Trump condemns slavery amid controversy over prior incendiary remarks
In the past two weeks, the US President has criticised four Democratic women of colour and an African-American politician
US President Donald Trump, under fire for attacks on four congresswomen of colour, condemned slavery on Tuesday at the 400th anniversary of the first legislative assembly, in Virginia.
But Mr Trump was interrupted by a protesting state legislator.
He gave a speech at the site of the first legislative assembly in Jamestown, Virginia, after touring the town's church and a mock 1619 village.
Mr Trump honoured the first people to form a government in what would become the United States, but also recognised the importation of slaves in 1619 in the region.
“It was the beginning of a barbaric trade of human lives,” he said. “Today, in honour, we remember every sacred soul who suffered the horrors of slavery and the anguish of bondage.”
Mr Trump also honoured African-Americans’ contributions to US history and quoted civil rights leader Rev Martin Luther King Jr.
The speech followed two weeks of incendiary remarks about four Democratic women of colour in the US House of Representatives and African-American politician Elijah Cummings, all of whom have been sharp critics of the president.
Mr Trump blasted Mr Cummings for not doing more to improve the plight of Baltimore, a largely black city, which he said was "rat and rodent-infested".
He has been accused of racism and bigotry for remarks about the five politicians.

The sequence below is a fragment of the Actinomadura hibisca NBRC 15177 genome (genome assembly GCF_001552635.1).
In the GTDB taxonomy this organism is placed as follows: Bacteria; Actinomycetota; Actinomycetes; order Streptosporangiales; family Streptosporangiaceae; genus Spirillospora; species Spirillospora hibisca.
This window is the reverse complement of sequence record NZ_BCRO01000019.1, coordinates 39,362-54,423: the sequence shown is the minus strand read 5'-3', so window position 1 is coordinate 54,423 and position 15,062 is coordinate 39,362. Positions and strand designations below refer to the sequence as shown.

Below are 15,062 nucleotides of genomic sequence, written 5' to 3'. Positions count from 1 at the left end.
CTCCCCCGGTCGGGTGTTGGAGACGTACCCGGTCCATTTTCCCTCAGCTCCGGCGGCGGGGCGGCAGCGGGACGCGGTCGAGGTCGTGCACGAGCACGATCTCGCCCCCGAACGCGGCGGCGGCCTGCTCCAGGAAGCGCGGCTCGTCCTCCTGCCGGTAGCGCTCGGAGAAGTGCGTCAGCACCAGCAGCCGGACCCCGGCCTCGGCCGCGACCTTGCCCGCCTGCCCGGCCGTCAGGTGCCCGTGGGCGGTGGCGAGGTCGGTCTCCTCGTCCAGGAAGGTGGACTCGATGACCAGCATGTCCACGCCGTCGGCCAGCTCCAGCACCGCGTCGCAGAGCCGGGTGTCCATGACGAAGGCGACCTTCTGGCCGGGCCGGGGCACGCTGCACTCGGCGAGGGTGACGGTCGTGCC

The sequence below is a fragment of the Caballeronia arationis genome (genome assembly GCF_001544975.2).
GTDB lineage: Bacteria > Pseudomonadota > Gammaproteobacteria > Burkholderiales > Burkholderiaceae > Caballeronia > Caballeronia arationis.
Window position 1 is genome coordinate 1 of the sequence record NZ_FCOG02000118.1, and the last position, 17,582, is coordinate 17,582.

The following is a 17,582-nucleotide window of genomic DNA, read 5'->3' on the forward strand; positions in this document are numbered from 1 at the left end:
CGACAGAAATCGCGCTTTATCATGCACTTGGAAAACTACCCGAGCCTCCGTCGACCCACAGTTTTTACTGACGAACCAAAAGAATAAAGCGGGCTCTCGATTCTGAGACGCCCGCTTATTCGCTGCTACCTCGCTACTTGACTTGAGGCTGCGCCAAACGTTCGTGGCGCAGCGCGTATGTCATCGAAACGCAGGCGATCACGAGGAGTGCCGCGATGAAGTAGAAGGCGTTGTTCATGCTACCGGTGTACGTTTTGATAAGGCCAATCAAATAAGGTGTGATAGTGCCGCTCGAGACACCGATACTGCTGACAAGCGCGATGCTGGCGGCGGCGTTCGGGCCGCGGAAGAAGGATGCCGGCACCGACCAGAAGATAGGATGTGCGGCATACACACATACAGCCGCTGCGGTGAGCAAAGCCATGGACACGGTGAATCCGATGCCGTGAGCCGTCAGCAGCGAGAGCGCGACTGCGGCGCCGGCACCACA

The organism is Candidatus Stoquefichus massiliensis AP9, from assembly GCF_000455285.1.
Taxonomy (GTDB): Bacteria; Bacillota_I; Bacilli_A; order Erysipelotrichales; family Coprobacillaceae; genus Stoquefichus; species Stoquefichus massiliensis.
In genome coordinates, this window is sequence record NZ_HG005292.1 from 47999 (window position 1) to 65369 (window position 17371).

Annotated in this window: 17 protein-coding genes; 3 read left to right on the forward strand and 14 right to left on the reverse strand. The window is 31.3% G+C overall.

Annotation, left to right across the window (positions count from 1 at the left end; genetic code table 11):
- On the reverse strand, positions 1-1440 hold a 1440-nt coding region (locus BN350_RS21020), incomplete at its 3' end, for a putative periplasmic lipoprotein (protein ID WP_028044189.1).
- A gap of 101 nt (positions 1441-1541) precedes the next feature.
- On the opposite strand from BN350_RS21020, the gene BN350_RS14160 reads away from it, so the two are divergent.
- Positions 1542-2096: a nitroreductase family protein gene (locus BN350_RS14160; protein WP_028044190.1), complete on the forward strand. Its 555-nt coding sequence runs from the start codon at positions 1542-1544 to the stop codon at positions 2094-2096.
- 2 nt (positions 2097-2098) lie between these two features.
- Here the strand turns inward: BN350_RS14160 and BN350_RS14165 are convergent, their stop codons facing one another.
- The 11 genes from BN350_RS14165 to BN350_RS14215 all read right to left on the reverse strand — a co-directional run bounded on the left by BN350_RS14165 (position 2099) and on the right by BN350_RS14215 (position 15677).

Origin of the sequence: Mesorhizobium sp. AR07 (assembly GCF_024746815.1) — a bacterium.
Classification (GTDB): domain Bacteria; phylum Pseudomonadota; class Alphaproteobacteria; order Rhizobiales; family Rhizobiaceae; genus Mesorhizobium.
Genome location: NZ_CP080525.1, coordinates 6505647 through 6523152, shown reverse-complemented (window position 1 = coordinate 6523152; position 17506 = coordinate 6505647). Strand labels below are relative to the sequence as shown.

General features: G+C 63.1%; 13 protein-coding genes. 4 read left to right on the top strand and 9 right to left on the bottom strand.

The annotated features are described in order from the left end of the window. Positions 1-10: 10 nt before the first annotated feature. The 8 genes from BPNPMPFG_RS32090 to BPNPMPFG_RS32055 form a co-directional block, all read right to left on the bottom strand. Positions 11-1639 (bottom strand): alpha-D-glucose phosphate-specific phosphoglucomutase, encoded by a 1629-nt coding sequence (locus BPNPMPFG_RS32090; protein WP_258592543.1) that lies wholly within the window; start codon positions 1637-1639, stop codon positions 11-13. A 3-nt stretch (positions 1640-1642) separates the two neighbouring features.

Virginia’s black legislators said they would boycott Mr Trump’s appearance after his harsh comments about the minority members of Congress.
The Virginia Legislative Black Caucus said it was “impossible to ignore the emblem of hate and disdain that the president represents”, while he continues to “promulgate policies that harm marginalised communities and use racist and xenophobic rhetoric".
Mr Trump’s address in Jamestown was interrupted briefly by Democratic Virginia Delegate Ibraheem Samirah, who shouted and held up a sign that said: “Go back to your corrupted home. Deport hate. Reunite my family and all those shattered by systemic discrimination.”
Mr Samirah, a Palestinian-American dentist, later said in a Twitter post that he had disrupted the speech “because nobody’s racism and bigotry should be excused for the sake of being polite".
“The man is unfit for office and unfit to partake in a celebration of democracy, representation and our nation’s history of immigrants,” he said.
The Virginia Republican Party later released a statement accusing Mr Samirah of being anti-Semitic.
Updated: July 30, 2019 11:43 PM